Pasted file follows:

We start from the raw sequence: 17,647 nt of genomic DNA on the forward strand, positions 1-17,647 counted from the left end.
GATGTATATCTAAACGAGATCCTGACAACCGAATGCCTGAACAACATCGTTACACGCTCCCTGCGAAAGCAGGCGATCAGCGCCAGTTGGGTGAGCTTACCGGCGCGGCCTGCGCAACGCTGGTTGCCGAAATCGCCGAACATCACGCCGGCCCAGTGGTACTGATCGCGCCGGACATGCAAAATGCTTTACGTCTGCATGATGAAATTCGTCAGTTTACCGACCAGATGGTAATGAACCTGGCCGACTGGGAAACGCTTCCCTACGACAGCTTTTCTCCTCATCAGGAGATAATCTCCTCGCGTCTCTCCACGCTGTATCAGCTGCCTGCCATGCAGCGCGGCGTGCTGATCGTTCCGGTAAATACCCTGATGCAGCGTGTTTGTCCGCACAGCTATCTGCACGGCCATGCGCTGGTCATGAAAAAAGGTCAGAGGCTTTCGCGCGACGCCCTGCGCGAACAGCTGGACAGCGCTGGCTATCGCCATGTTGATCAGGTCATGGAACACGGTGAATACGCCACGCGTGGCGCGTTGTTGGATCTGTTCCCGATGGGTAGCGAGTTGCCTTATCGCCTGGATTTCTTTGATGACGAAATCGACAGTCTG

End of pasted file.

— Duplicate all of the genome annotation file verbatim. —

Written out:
We start from the raw sequence: 17,647 nt of genomic DNA on the forward strand, positions 1-17,647 counted from the left end.
GATGTATATCTAAACGAGATCCTGACAACCGAATGCCTGAACAACATCGTTACACGCTCCCTGCGAAAGCAGGCGATCAGCGCCAGTTGGGTGAGCTTACCGGCGCGGCCTGCGCAACGCTGGTTGCCGAAATCGCCGAACATCACGCCGGCCCAGTGGTACTGATCGCGCCGGACATGCAAAATGCTTTACGTCTGCATGATGAAATTCGTCAGTTTACCGACCAGATGGTAATGAACCTGGCCGACTGGGAAACGCTTCCCTACGACAGCTTTTCTCCTCATCAGGAGATAATCTCCTCGCGTCTCTCCACGCTGTATCAGCTGCCTGCCATGCAGCGCGGCGTGCTGATCGTTCCGGTAAATACCCTGATGCAGCGTGTTTGTCCGCACAGCTATCTGCACGGCCATGCGCTGGTCATGAAAAAAGGTCAGAGGCTTTCGCGCGACGCCCTGCGCGAACAGCTGGACAGCGCTGGCTATCGCCATGTTGATCAGGTCATGGAACACGGTGAATACGCCACGCGTGGCGCGTTGTTGGATCTGTTCCCGATGGGTAGCGAGTTGCCTTATCGCCTGGATTTCTTTGATGACGAAATCGACAGTCTG